Clearly American’s are supportive of some sort of re-distributive scheme to help those in poverty. The question is, does the current mishmash and myriad of bureaucracy do that well or does it not just encourage massive fraud and employment of tin plated left wing dictators who enjoy ministration to “the poor”? There is another way. How about the negative income tax? :
“Friedman’s creative policy proposals to re-imagine and replace the welfare state—he called these “alternative utopias,” a term he borrowed from his mentor, the Austrian economist and philosopher Friedrich Hayek—have gained far less traction. Both men believed that the best way to fight destructive ideologies like socialism and statism was to offer equally audacious, but effective, solutions to the problems that the bad theories purported to solve. Just Say No was not, Friedman thought, a satisfactory posture in a democratic society.
Republicans would do well to revisit Friedman’s alternatives. The most familiar is the school voucher, which students could use as tuition at any school, public or private, willing to accept them. But one of the most inventive and potentially effective of Friedman’s alternatives to statist bureaucracy receives far less attention than vouchers do. Liberals tend to dismiss Friedman as an extremist libertarian, a blind advocate of selfishness, an enemy of any kind of social help. This was always an absurd charge. In his 1962 book Capitalism and Freedom, Friedman acknowledged that some form of welfare was necessary in capitalist societies and that the state would likely play a role in its provision. The trick was to imagine a very different, radically improved, and more efficient form of welfare—what Friedman’s son, David, also an economist, calls “libertarian redistributionism.” What kind of program could help protect every citizen from destitution without granting excessive power to bureaucrats, creating disincentives to work, and clogging up the free-market economy, as the modern welfare state has done? Friedman’s answer was the negative income tax, or NIT.
“Because the welfare budget is so fragmented—food stamps are only one of 15 federal programs that provide food assistance—it makes effective oversight nearly impossible, at the same time disguising the scope of the budget from both taxpayers and lawmakers alike. For instance, it is easier for anti-reform lawmakers to oppose food stamp savings by obscuring the fact that a household receiving food stamps is often simultaneously eligible for a myriad of federal aid programs including free cash assistance, subsidized housing, free medical care, free child care, and home energy assistance.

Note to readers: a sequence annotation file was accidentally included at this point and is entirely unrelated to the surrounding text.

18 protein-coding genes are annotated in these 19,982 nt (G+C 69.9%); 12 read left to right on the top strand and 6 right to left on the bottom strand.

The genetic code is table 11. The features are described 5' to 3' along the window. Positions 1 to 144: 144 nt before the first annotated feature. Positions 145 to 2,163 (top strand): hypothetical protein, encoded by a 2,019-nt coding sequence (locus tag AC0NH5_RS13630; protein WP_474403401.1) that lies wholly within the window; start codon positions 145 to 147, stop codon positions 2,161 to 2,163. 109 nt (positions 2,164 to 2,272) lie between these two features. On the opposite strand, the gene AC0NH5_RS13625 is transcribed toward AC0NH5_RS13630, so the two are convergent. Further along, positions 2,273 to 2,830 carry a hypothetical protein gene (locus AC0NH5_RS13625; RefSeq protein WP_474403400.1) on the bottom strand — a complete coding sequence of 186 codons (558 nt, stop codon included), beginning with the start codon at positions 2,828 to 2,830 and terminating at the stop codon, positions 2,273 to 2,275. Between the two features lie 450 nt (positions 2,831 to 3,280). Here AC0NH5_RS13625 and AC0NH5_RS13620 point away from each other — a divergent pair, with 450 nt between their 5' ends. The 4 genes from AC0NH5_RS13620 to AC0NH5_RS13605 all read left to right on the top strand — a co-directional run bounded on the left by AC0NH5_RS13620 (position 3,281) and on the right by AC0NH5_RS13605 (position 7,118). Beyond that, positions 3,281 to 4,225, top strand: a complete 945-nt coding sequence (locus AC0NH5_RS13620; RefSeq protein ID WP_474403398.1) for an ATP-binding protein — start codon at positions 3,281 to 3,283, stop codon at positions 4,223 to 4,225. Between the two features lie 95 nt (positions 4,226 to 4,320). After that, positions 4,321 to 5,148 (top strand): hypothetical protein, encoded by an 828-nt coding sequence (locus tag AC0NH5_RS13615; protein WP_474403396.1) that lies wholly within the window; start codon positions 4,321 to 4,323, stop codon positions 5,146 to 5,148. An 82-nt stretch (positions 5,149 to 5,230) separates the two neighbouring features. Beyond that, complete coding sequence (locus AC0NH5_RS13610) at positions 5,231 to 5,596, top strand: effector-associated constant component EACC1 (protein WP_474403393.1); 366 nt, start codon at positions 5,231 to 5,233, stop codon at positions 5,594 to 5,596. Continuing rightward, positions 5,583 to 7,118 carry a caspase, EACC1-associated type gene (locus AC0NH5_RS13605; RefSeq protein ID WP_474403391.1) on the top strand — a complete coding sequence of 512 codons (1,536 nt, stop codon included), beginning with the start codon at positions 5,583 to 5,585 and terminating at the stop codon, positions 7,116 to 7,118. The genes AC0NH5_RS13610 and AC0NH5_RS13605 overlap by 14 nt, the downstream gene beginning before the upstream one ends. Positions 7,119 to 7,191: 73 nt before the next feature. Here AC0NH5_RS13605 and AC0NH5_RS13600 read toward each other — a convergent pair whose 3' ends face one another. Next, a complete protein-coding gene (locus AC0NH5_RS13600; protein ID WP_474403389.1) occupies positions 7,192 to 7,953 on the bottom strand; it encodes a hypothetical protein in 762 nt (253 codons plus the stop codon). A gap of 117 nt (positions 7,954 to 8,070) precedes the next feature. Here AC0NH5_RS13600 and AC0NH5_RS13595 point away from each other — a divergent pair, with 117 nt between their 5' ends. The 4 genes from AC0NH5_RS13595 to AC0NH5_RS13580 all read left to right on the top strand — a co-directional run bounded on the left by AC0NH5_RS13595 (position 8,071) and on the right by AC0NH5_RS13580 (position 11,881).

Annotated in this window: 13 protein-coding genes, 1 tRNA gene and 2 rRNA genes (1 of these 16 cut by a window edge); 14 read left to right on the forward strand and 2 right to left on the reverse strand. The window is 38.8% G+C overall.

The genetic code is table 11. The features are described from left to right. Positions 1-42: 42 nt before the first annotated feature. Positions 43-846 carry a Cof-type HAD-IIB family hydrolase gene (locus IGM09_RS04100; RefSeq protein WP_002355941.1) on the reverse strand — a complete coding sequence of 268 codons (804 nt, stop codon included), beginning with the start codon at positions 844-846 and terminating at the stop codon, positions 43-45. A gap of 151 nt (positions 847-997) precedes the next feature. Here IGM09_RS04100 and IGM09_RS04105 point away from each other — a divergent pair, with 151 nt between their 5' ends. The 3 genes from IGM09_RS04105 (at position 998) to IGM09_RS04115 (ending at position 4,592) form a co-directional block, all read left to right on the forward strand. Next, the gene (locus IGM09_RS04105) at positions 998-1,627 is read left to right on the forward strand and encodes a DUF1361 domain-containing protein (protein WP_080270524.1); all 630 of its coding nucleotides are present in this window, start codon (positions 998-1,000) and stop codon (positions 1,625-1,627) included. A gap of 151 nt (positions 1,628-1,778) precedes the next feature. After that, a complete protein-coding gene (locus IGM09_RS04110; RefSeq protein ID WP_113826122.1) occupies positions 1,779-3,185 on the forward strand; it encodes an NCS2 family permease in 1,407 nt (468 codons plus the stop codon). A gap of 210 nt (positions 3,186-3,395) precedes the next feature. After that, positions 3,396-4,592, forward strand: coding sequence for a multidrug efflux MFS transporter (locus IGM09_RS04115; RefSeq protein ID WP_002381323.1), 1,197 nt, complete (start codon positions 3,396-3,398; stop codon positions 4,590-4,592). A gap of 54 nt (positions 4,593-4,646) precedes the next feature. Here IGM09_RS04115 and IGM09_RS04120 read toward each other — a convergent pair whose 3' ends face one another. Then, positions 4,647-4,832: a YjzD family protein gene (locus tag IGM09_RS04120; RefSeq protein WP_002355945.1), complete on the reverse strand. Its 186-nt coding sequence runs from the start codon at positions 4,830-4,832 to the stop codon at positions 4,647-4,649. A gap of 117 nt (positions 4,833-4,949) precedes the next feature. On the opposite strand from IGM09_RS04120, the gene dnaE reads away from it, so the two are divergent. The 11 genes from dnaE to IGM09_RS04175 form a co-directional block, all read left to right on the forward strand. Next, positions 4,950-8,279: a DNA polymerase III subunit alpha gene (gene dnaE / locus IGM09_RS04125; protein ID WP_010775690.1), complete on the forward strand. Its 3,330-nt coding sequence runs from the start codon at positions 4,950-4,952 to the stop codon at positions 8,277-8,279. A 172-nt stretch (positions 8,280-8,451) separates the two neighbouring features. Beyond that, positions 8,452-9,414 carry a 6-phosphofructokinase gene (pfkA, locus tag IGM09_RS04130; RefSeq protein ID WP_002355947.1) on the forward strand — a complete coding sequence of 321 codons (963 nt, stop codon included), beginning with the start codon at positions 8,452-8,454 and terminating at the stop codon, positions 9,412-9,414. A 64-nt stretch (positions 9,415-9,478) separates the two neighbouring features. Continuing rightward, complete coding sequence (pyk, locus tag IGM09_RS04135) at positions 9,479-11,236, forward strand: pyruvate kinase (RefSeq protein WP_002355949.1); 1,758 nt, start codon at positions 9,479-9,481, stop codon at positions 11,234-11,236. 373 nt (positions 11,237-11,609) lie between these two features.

“In the UK, six of the nation’s welfare programs have been consolidated into a single credit and total benefits have been capped at £26,000 (about $42,100 per family) in an effort to both improve standards and decrease net expenditures. A similar reform concept in the United States—combining welfare spending into a single credit—would still result in a surprisingly large welfare benefit while reducing expenditures and allowing for reforms that encourage self-sufficiency. For instance, a CATO study found that an average household in the District of Columbia currently receiving the six largest federal welfare benefits (Medicaid, TANF, SNAP, etc.) receives assistance with a converted cash value of $43,000. In Hawaii, it’s $49,000. Hypothetically, if net benefits from these myriad programs were combined into a single credit and capped at even 95 percent of that very large amount, it would save taxpayers billions while enabling reforms to promote self-sufficiency, reduce the penalty for working, and make the system fairer for taxpayers.” – The Weekly Standard
Americans spend exorbitant amounts of taxpayer dollars on welfare and the money spent, gets diluted into the panoply of government programs including SNAP, Medicaid, Section 8, WIC, SSI, and far too many others to list.
One can’t help but look at these numbers and note, wouldn’t it have been easier to cut a check? Imagine the young single mom who wants to pinch pennies on food for a few months so instead of too much SNAP, she can divert funding to a job training program.
The point being: The person who is down on their luck could decide how best to allocate the resources being given a hand up in society in a way that works best for her. You’re young and poor? Well then you can buy a catastrophic policy instead of the cost of Medicaid that likely limits your access to doctors for preventative services anyway.
Contrary to what those on the left think, a poor person knows better than the government on how to best spend their resources.
Americans want to help the poor. Democrats want to keep people poor. It’s a big difference.
Let us work to put welfare out of business by drying up demand. Opportunity and freedom win out every time even if you temporarily need some help.